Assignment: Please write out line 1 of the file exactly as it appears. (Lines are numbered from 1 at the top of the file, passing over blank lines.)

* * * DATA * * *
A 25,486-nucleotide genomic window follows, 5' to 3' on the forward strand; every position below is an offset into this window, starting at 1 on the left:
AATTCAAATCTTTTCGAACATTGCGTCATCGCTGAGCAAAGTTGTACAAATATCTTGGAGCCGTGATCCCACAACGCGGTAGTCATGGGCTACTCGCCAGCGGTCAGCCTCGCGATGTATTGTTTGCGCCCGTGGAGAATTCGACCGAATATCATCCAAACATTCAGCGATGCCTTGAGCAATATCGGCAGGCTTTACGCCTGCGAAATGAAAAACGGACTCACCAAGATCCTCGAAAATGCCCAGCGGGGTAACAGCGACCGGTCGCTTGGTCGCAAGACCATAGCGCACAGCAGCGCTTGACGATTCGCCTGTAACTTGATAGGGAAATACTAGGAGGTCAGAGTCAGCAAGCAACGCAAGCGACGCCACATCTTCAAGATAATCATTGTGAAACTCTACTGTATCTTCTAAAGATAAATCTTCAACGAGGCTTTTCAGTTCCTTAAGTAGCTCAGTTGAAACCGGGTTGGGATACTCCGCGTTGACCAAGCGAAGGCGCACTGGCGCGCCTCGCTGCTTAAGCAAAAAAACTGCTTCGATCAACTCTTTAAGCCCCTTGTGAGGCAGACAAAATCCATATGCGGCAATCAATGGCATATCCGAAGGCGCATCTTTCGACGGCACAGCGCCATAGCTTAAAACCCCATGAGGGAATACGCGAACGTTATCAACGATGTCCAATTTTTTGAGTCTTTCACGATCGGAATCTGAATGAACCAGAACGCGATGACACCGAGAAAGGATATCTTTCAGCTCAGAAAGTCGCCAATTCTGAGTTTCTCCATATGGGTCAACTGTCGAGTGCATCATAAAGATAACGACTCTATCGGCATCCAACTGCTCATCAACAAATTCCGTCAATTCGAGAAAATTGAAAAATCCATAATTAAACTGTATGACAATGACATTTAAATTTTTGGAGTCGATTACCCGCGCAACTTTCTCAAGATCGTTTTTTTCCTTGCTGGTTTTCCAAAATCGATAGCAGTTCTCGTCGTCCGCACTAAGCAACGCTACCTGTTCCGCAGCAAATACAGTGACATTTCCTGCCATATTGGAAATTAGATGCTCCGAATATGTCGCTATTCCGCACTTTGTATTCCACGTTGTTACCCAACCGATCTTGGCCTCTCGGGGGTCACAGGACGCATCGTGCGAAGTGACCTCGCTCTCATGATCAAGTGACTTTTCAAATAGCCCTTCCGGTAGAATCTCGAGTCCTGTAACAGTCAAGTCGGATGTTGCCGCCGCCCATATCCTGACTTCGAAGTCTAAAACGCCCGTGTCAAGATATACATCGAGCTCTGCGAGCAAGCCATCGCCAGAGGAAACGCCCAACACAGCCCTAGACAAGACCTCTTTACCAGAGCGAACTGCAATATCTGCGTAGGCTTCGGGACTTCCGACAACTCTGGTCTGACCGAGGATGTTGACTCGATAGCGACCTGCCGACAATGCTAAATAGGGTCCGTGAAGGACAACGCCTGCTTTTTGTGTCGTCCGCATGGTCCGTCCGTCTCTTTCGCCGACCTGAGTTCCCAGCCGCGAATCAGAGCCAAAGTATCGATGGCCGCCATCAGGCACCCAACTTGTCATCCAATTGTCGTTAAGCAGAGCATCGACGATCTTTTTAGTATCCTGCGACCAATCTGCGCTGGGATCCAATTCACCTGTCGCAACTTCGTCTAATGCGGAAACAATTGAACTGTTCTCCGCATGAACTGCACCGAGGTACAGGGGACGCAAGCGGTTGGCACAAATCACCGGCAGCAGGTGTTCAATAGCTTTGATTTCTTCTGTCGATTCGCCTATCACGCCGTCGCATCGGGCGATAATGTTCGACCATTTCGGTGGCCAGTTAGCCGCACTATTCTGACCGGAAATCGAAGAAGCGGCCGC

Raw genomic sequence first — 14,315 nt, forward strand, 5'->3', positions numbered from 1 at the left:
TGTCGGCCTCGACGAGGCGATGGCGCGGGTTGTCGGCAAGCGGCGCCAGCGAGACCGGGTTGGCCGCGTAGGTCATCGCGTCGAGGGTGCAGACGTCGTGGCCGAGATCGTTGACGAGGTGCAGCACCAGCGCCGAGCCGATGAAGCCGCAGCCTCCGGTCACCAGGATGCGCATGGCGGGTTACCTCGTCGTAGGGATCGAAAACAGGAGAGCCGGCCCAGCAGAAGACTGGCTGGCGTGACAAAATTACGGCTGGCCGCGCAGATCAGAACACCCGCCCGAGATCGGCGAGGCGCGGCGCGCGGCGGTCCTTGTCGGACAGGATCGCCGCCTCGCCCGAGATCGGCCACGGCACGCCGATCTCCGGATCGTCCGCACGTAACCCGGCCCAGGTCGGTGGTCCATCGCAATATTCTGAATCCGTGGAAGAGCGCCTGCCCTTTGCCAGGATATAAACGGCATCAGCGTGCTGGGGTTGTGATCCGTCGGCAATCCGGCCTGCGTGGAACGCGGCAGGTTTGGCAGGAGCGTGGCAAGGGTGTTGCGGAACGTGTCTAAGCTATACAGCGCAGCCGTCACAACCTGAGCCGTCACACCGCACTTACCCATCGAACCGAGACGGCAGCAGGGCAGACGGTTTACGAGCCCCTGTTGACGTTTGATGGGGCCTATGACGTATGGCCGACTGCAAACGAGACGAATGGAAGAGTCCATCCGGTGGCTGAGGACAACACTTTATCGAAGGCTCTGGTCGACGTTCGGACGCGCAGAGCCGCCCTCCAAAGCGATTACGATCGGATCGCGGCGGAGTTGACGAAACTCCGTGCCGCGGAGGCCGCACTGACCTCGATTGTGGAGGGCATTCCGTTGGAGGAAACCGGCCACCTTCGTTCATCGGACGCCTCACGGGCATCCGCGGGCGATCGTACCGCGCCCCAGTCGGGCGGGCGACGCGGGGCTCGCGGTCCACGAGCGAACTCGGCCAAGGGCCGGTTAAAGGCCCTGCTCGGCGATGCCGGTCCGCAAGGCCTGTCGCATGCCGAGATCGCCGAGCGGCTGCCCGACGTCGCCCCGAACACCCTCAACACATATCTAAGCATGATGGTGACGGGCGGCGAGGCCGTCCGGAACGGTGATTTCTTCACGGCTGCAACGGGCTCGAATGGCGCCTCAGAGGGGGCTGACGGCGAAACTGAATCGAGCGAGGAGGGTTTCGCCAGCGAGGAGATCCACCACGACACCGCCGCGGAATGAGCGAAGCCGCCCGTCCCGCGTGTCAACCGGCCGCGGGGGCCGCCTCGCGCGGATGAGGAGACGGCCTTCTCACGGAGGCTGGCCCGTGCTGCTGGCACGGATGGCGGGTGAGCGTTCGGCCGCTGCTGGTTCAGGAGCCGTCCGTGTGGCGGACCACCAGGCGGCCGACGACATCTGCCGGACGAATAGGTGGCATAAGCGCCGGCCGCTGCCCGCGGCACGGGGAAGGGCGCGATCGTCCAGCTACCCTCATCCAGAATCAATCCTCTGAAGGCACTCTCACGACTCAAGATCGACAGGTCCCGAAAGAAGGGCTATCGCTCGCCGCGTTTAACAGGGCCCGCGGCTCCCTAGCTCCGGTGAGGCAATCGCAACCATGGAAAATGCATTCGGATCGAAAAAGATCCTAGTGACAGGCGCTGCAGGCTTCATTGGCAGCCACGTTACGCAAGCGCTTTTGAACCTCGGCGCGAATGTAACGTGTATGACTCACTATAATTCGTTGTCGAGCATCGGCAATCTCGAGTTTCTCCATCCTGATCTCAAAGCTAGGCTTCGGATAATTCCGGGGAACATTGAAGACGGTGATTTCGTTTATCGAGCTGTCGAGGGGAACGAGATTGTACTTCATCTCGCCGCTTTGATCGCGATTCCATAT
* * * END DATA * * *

A 25,486-nucleotide genomic window follows, 5' to 3' on the forward strand; every position below is an offset into this window, starting at 1 on the left: